Sykipot is not a new Trojan Horse by any means, but the variation found to be attacking Department of Defense smart cards is certainly something that government agencies need to be worried about. United States government agencies, that is. It's doubtful the Chinese government will be too worried about them, considering that the Sykipot-led attacks against these US government agencies would appear to be originating from China itself.

Security specialist AlienVault has uncovered evidence that the attacks might stretch right back as far as March 2011 and have been targeting a number of agencies which use ActivIdentity, or more specifically the smart card readers running ActivClient (the client application of ActivIdentity) and which smart cards are now standard security measures for the US Army, Navy, Air Force as well as the Department of Defense itself. The smart cards are used not only to identify military personnel but civilian employees and contractors for example.

Jaime Blasco, AlienVault's Research Lab Manager, reckons this is the "first report of Sykipot being used to compromise smart cards" although he does admit that a year ago another security vendor wrote about smart card proxy attacks "although the report did not provide specifics on the attack methodologies being used, the term is useful in describing this latest style of attack vector." The research team have apparently so far found evidence of attacks compromising cards running on the Windows Native x509 software which is pretty commonplace, as I understand it, within US government agencies.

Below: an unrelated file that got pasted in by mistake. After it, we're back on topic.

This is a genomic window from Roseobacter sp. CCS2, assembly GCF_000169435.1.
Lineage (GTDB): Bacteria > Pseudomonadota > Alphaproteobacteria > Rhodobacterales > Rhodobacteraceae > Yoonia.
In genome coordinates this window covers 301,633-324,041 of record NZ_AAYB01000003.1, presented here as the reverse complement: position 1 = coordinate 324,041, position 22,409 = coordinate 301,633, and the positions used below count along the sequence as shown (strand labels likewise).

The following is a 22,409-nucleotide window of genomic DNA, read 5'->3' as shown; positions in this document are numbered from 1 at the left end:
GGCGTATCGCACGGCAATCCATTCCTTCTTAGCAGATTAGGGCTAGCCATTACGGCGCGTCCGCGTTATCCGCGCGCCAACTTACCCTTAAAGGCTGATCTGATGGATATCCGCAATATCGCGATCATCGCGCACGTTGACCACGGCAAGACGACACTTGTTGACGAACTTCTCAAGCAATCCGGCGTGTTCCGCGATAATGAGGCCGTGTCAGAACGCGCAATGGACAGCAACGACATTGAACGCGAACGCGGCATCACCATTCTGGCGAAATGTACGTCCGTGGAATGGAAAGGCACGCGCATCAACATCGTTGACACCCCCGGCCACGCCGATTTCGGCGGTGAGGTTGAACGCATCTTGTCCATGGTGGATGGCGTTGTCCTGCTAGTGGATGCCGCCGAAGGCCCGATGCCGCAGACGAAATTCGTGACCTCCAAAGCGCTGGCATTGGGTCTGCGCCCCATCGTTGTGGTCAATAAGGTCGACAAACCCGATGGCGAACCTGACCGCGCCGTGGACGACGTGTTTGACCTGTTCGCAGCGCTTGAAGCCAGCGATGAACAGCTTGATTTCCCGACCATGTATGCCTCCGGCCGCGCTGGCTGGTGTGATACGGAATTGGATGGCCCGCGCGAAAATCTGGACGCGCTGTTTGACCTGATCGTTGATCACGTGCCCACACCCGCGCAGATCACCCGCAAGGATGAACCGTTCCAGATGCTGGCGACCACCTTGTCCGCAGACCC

Blasco makes the China connection as he has reason to believe that the Sykibot 'swarm' team are Chinese and working to a known 'data shopping list' which includes semiconductor and aerospace technology information. Indeed, the new strain is thought to come from the same Chinese hackers which created an earlier Sykibot version that spammed messages containing promises of information on US drone technology.

Once activated, the Sykibot strain employs keyloggers to harvest PINs for the smart cards in question which allows the malware to act as an authenticated users and therefore access sensitive information under the control of its allegedly Chinese controllers.

About the Author

A freelance technology journalist for 30 years, I have been a Contributing Editor at PC Pro (one of the best selling computer magazines in the UK) for most of them. As well as currently contributing to, The Times and Sunday Times via Raconteur Special Reports, SC Magazine UK, Digital Health, IT Pro and Infosecurity Magazine, I am also something of a prolific author. My last book, Being Virtual: Who You Really are Online, which was published in 2008 as part of the Science Museum TechKnow Series by John Wiley & Sons. I am also the only three times winner (2006, 2008, 2010) of the BT Information Security Journalist of the Year title, and was humbled to be presented with the ‘Enigma Award’ for a ‘lifetime contribution to information security journalism’ in 2011 despite my life being far from over...

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Sounds like something out of Neal Stephenson's REAMDE.
Are the crackers to be admired or despised and are the manufacturers of the card / security software to be pitied or slapped about a bit?